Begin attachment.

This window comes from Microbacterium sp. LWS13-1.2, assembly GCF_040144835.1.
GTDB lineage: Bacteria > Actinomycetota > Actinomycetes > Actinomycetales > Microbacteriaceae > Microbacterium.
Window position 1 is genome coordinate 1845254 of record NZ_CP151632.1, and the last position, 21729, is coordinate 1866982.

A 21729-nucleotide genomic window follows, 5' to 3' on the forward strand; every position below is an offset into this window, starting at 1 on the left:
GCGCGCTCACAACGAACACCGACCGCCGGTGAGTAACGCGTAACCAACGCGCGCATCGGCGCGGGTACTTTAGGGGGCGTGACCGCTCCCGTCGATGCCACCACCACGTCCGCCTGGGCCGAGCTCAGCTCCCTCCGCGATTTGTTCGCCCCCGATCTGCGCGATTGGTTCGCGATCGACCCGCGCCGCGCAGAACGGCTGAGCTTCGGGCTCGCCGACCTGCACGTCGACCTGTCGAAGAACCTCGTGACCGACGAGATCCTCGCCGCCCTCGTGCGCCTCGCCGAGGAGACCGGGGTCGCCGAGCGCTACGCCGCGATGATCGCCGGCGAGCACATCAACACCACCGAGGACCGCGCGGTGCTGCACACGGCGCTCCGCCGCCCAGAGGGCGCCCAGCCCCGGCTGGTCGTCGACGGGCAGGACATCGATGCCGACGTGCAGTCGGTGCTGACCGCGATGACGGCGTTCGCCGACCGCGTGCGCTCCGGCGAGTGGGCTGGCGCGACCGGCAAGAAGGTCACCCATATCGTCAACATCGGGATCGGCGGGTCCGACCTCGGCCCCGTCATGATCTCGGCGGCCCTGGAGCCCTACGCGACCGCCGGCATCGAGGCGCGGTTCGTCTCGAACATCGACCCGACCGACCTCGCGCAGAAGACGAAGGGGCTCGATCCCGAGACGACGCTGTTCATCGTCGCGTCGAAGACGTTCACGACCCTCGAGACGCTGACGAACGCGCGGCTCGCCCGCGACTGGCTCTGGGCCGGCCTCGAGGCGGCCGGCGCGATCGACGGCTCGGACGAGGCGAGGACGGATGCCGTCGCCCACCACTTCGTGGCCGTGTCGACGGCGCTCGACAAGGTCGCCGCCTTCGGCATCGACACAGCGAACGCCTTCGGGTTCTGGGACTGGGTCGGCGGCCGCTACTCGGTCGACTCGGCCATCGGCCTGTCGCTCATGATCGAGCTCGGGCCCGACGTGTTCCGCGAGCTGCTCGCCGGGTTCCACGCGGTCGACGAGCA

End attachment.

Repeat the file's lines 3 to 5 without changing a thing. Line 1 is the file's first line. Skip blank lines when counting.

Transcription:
Window position 1 is genome coordinate 1845254 of record NZ_CP151632.1, and the last position, 21729, is coordinate 1866982.

A 21729-nucleotide genomic window follows, 5' to 3' on the forward strand; every position below is an offset into this window, starting at 1 on the left:
GCGCGCTCACAACGAACACCGACCGCCGGTGAGTAACGCGTAACCAACGCGCGCATCGGCGCGGGTACTTTAGGGGGCGTGACCGCTCCCGTCGATGCCACCACCACGTCCGCCTGGGCCGAGCTCAGCTCCCTCCGCGATTTGTTCGCCCCCGATCTGCGCGATTGGTTCGCGATCGACCCGCGCCGCGCAGAACGGCTGAGCTTCGGGCTCGCCGACCTGCACGTCGACCTGTCGAAGAACCTCGTGACCGACGAGATCCTCGCCGCCCTCGTGCGCCTCGCCGAGGAGACCGGGGTCGCCGAGCGCTACGCCGCGATGATCGCCGGCGAGCACATCAACACCACCGAGGACCGCGCGGTGCTGCACACGGCGCTCCGCCGCCCAGAGGGCGCCCAGCCCCGGCTGGTCGTCGACGGGCAGGACATCGATGCCGACGTGCAGTCGGTGCTGACCGCGATGACGGCGTTCGCCGACCGCGTGCGCTCCGGCGAGTGGGCTGGCGCGACCGGCAAGAAGGTCACCCATATCGTCAACATCGGGATCGGCGGGTCCGACCTCGGCCCCGTCATGATCTCGGCGGCCCTGGAGCCCTACGCGACCGCCGGCATCGAGGCGCGGTTCGTCTCGAACATCGACCCGACCGACCTCGCGCAGAAGACGAAGGGGCTCGATCCCGAGACGACGCTGTTCATCGTCGCGTCGAAGACGTTCACGACCCTCGAGACGCTGACGAACGCGCGGCTCGCCCGCGACTGGCTCTGGGCCGGCCTCGAGGCGGCCGGCGCGATCGACGGCTCGGACGAGGCGAGGACGGATGCCGTCGCCCACCACTTCGTGGCCGTGTCGACGGCGCTCGACAAGGTCGCCGCCTTCGGCATCGACACAGCGAACGCCTTCGGGTTCTGGGACTGGGTCGGCGGCCGCTACTCGGTCGACTCGGCCATCGGCCTGTCGCTCATGATCGAGCTCGGGCCCGACGTGTTCCGCGAGCTGCTCGCCGGGTTCCACGCGGTCGACGAGCA